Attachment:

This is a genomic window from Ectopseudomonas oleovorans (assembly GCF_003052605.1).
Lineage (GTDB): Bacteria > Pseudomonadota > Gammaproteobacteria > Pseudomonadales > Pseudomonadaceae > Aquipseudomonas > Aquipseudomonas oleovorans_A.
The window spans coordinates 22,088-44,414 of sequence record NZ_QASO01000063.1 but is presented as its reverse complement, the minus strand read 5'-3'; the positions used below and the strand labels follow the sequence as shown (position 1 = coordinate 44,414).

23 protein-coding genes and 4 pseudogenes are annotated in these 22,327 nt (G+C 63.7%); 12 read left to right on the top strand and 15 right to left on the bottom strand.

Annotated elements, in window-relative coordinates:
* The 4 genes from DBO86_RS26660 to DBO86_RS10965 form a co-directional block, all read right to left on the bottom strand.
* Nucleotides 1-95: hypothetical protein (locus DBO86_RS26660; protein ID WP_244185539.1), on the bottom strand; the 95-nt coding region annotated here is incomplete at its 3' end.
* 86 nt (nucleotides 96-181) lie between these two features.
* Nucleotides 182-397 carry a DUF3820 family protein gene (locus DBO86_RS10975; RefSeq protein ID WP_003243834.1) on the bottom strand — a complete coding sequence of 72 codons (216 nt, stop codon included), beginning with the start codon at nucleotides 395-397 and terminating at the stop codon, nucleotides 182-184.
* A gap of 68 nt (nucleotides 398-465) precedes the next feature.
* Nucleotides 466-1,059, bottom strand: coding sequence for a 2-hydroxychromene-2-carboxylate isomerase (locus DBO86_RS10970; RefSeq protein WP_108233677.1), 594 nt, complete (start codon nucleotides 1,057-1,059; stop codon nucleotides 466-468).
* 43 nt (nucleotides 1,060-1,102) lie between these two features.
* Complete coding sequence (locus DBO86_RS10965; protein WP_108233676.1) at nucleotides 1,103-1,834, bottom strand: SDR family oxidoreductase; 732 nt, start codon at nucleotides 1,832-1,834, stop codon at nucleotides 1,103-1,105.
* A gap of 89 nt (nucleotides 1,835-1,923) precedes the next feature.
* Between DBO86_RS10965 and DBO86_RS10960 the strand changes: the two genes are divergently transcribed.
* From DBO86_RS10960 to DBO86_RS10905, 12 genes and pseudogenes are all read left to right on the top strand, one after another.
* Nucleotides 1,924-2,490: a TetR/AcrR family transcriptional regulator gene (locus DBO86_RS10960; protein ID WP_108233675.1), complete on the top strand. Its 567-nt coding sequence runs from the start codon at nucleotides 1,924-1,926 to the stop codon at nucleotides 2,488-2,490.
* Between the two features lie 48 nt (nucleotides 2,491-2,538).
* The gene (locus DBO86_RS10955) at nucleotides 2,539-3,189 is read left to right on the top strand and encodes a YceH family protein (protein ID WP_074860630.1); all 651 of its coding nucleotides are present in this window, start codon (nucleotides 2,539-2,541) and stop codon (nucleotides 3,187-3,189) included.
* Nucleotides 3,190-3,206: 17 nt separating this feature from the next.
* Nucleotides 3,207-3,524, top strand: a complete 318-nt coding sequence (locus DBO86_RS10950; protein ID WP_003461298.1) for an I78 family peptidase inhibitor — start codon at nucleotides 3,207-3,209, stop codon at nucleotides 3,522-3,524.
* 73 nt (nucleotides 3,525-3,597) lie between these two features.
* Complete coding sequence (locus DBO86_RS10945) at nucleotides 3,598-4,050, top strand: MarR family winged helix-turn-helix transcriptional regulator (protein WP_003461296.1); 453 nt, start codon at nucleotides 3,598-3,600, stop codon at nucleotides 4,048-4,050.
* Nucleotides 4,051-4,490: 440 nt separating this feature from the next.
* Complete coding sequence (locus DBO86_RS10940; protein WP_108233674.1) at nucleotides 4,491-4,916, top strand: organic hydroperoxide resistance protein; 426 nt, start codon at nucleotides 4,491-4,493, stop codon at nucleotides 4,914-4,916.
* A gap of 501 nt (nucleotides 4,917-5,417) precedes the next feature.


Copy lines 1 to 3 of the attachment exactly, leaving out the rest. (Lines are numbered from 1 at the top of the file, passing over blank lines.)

This is a genomic window from Ectopseudomonas oleovorans (assembly GCF_003052605.1).
Lineage (GTDB): Bacteria > Pseudomonadota > Gammaproteobacteria > Pseudomonadales > Pseudomonadaceae > Aquipseudomonas > Aquipseudomonas oleovorans_A.
The window spans coordinates 22,088-44,414 of sequence record NZ_QASO01000063.1 but is presented as its reverse complement, the minus strand read 5'-3'; the positions used below and the strand labels follow the sequence as shown (position 1 = coordinate 44,414).